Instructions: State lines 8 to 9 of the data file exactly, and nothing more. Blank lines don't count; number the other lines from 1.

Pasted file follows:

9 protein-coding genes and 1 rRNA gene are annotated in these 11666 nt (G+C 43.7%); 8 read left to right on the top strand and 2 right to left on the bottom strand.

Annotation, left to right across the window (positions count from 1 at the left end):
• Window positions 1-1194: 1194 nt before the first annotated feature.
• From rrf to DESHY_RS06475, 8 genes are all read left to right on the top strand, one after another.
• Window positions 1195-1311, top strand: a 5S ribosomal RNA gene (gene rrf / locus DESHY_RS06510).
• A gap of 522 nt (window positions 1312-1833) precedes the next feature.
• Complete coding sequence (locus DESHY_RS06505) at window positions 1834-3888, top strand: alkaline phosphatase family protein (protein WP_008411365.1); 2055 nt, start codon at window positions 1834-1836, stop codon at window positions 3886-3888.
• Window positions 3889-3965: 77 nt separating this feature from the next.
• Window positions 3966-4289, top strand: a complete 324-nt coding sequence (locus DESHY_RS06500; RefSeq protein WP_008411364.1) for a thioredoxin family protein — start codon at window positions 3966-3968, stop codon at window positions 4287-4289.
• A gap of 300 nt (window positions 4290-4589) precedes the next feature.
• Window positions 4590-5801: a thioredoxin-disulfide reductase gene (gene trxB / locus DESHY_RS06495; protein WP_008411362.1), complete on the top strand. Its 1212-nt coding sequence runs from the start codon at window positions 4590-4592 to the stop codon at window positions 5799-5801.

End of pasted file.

• Window positions 3889-3965: 77 nt separating this feature from the next.
• Window positions 3966-4289, top strand: a complete 324-nt coding sequence (locus DESHY_RS06500; RefSeq protein WP_008411364.1) for a thioredoxin family protein — start codon at window positions 3966-3968, stop codon at window positions 4287-4289.